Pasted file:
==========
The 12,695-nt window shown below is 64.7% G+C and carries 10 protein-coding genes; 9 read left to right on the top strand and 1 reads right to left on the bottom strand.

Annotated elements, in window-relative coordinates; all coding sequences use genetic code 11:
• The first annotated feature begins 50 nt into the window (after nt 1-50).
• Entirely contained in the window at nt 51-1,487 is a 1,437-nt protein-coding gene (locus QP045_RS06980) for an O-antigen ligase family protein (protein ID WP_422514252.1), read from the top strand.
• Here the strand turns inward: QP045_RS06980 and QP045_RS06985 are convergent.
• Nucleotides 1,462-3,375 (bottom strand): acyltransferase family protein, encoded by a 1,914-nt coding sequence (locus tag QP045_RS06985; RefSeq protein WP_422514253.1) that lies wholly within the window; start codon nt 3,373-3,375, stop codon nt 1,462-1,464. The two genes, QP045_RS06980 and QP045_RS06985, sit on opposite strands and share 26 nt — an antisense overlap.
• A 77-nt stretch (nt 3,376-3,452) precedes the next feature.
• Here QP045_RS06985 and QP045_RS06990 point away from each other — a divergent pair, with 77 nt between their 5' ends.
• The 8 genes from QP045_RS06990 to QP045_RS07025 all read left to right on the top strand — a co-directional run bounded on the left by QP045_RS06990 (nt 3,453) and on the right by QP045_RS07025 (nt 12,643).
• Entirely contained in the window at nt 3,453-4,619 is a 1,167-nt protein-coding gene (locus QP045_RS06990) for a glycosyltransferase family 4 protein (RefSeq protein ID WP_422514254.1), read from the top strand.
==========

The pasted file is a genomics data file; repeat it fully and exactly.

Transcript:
The 12,695-nt window shown below is 64.7% G+C and carries 10 protein-coding genes; 9 read left to right on the top strand and 1 reads right to left on the bottom strand.

Annotated elements, in window-relative coordinates; all coding sequences use genetic code 11:
• The first annotated feature begins 50 nt into the window (after nt 1-50).
• Entirely contained in the window at nt 51-1,487 is a 1,437-nt protein-coding gene (locus QP045_RS06980) for an O-antigen ligase family protein (protein ID WP_422514252.1), read from the top strand.
• Here the strand turns inward: QP045_RS06980 and QP045_RS06985 are convergent.
• Nucleotides 1,462-3,375 (bottom strand): acyltransferase family protein, encoded by a 1,914-nt coding sequence (locus tag QP045_RS06985; RefSeq protein WP_422514253.1) that lies wholly within the window; start codon nt 3,373-3,375, stop codon nt 1,462-1,464. The two genes, QP045_RS06980 and QP045_RS06985, sit on opposite strands and share 26 nt — an antisense overlap.
• A 77-nt stretch (nt 3,376-3,452) precedes the next feature.
• Here QP045_RS06985 and QP045_RS06990 point away from each other — a divergent pair, with 77 nt between their 5' ends.
• The 8 genes from QP045_RS06990 to QP045_RS07025 all read left to right on the top strand — a co-directional run bounded on the left by QP045_RS06990 (nt 3,453) and on the right by QP045_RS07025 (nt 12,643).
• Entirely contained in the window at nt 3,453-4,619 is a 1,167-nt protein-coding gene (locus QP045_RS06990) for a glycosyltransferase family 4 protein (RefSeq protein ID WP_422514254.1), read from the top strand.